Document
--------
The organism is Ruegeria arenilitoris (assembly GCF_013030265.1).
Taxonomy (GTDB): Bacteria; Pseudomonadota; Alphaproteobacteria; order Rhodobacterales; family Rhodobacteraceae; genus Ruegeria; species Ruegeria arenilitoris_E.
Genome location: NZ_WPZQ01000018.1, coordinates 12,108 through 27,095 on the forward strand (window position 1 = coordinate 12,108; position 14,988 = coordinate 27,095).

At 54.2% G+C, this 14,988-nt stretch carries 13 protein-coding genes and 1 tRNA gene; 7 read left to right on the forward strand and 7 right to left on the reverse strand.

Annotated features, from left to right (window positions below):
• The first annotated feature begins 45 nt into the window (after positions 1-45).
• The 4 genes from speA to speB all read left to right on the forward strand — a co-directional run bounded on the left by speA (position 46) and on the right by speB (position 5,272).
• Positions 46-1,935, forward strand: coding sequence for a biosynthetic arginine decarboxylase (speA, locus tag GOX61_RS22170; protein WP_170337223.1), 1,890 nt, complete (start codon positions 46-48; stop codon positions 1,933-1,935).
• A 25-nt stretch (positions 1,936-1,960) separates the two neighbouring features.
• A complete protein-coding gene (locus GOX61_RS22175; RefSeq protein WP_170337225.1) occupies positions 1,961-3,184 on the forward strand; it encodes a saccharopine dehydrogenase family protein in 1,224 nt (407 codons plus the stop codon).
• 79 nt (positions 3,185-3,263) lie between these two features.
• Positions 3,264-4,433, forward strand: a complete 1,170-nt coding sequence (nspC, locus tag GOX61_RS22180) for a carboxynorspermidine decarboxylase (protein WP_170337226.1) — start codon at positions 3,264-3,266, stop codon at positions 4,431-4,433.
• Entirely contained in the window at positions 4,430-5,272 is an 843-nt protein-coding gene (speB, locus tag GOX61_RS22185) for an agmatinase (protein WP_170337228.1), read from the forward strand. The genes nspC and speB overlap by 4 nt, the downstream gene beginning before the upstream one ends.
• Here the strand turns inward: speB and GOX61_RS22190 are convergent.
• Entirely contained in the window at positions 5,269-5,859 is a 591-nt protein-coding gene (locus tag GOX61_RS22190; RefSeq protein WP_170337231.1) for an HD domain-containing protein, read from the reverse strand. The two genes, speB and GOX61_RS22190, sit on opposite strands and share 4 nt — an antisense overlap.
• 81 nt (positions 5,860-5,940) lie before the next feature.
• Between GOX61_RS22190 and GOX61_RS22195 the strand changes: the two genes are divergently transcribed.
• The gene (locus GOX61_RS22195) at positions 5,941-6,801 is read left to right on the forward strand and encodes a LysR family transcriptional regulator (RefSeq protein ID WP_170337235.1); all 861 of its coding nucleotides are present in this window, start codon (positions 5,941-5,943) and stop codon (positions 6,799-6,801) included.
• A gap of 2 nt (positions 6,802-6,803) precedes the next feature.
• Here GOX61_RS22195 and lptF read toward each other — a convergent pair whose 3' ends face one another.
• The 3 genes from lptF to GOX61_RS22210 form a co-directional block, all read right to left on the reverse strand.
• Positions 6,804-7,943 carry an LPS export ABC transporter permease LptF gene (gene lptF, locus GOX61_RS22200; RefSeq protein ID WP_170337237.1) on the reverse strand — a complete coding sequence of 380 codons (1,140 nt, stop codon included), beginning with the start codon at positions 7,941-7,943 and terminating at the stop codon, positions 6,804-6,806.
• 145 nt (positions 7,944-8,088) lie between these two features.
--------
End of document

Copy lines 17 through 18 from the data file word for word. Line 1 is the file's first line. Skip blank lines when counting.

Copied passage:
• Between GOX61_RS22190 and GOX61_RS22195 the strand changes: the two genes are divergently transcribed.
• The gene (locus GOX61_RS22195) at positions 5,941-6,801 is read left to right on the forward strand and encodes a LysR family transcriptional regulator (RefSeq protein ID WP_170337235.1); all 861 of its coding nucleotides are present in this window, start codon (positions 5,941-5,943) and stop codon (positions 6,799-6,801) included.